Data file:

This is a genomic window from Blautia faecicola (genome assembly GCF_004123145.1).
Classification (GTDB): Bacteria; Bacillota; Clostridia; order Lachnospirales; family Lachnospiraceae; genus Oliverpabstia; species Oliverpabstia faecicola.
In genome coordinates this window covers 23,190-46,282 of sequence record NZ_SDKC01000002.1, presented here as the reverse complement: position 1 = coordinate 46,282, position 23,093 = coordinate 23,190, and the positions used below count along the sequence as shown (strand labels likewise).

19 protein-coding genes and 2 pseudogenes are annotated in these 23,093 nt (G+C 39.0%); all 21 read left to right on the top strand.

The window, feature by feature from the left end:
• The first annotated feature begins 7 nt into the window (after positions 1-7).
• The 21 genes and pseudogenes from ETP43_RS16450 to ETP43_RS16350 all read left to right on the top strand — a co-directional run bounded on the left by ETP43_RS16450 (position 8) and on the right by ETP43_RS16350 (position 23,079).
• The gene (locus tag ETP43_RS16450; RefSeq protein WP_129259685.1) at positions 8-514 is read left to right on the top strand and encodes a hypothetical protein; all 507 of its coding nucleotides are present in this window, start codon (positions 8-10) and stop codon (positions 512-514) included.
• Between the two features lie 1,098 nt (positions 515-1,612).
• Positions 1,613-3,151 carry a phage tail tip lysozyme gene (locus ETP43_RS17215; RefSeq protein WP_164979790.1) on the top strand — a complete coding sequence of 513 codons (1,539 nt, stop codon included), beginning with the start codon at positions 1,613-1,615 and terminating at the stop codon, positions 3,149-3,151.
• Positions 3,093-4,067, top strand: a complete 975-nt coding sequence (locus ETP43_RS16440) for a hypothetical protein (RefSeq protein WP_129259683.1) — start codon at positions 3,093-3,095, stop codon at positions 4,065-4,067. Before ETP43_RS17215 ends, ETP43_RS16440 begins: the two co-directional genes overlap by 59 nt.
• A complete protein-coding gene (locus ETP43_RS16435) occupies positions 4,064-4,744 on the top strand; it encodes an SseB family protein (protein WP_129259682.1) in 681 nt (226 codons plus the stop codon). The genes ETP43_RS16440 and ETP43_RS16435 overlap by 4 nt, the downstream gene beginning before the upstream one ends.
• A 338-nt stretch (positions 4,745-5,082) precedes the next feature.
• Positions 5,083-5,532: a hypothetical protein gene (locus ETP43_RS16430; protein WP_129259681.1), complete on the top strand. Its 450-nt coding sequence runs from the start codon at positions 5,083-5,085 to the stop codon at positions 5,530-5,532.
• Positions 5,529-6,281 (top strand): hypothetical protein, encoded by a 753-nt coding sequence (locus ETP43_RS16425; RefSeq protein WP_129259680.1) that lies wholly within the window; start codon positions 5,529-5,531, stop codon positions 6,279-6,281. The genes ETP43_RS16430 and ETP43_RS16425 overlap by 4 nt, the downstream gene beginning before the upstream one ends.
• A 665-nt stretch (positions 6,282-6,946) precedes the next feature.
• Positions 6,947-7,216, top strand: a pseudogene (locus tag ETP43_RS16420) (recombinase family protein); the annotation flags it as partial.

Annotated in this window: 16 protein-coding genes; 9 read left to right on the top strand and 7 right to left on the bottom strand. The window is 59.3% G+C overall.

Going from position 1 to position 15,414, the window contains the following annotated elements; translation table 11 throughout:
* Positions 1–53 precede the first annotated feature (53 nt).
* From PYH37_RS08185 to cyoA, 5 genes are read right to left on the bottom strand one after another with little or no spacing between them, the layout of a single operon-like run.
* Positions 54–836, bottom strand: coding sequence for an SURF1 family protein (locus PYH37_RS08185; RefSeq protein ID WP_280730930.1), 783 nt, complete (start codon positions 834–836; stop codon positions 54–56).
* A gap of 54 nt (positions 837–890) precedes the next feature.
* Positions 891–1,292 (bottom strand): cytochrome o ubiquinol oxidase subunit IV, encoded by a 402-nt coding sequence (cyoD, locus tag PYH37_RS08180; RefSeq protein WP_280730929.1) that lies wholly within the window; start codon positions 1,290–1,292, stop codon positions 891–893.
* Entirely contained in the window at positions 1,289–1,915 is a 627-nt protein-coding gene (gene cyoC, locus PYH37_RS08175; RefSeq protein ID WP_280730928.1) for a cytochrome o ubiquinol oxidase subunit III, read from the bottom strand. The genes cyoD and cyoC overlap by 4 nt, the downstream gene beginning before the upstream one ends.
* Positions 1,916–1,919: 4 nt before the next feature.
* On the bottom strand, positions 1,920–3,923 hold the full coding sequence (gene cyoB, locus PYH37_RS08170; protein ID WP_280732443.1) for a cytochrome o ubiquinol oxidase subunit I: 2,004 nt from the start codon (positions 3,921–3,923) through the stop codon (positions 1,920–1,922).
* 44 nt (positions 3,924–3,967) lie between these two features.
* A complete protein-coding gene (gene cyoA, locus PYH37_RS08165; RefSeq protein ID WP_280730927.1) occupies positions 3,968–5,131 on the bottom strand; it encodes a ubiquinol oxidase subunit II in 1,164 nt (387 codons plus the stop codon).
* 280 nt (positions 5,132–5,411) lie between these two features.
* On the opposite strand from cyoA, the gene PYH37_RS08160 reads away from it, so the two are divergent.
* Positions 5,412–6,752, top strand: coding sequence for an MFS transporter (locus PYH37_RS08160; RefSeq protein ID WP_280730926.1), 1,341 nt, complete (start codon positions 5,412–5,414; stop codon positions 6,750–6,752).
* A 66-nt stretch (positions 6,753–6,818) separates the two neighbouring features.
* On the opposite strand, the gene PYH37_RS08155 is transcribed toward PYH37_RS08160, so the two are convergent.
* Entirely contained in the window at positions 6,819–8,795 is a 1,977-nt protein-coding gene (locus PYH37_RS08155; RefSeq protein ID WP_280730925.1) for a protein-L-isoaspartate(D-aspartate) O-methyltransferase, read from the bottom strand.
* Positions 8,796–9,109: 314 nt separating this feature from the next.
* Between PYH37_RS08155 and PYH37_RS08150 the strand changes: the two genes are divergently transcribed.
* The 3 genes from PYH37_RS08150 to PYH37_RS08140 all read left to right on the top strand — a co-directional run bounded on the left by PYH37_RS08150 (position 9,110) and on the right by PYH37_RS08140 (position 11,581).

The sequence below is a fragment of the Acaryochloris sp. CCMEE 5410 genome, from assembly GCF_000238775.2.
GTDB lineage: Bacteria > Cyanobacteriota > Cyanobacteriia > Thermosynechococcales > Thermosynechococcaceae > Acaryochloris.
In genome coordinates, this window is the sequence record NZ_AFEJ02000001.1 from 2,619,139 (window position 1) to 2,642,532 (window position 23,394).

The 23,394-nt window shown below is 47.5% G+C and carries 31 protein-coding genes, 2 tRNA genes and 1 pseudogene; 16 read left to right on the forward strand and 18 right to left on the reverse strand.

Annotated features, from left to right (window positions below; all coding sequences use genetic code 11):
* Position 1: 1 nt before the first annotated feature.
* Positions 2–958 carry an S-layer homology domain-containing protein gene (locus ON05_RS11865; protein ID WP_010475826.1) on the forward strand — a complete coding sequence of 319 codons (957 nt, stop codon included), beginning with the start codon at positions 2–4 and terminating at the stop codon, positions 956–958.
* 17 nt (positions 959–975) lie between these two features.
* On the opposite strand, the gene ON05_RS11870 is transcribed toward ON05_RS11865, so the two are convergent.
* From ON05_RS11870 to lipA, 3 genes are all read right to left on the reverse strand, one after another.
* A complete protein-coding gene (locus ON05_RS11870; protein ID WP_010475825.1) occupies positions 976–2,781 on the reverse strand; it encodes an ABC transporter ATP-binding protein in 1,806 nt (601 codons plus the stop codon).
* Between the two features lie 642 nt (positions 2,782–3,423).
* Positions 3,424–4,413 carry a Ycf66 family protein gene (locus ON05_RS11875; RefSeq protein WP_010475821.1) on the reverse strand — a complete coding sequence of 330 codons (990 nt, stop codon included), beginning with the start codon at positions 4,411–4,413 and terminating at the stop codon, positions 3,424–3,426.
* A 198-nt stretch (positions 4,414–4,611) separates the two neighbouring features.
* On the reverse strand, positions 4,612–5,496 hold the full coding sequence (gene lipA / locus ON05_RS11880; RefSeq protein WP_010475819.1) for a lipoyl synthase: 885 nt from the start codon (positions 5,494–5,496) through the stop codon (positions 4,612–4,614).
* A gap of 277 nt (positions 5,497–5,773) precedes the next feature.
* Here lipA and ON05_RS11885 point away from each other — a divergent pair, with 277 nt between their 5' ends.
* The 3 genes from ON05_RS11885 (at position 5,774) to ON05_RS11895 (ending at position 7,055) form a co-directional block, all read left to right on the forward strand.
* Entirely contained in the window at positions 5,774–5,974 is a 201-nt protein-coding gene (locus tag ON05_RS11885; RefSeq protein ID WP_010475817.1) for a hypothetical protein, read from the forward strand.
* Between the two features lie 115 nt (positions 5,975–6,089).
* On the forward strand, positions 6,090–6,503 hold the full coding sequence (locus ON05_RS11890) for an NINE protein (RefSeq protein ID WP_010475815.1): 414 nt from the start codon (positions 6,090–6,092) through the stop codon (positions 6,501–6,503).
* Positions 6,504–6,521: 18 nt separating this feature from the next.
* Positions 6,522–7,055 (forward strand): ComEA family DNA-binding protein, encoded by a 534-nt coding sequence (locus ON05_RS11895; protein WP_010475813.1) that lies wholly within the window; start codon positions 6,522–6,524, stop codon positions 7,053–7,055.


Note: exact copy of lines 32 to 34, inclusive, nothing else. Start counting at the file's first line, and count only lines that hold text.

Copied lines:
* Positions 5,412–6,752, top strand: coding sequence for an MFS transporter (locus PYH37_RS08160; RefSeq protein ID WP_280730926.1), 1,341 nt, complete (start codon positions 5,412–5,414; stop codon positions 6,750–6,752).
* A 66-nt stretch (positions 6,753–6,818) separates the two neighbouring features.
* On the opposite strand, the gene PYH37_RS08155 is transcribed toward PYH37_RS08160, so the two are convergent.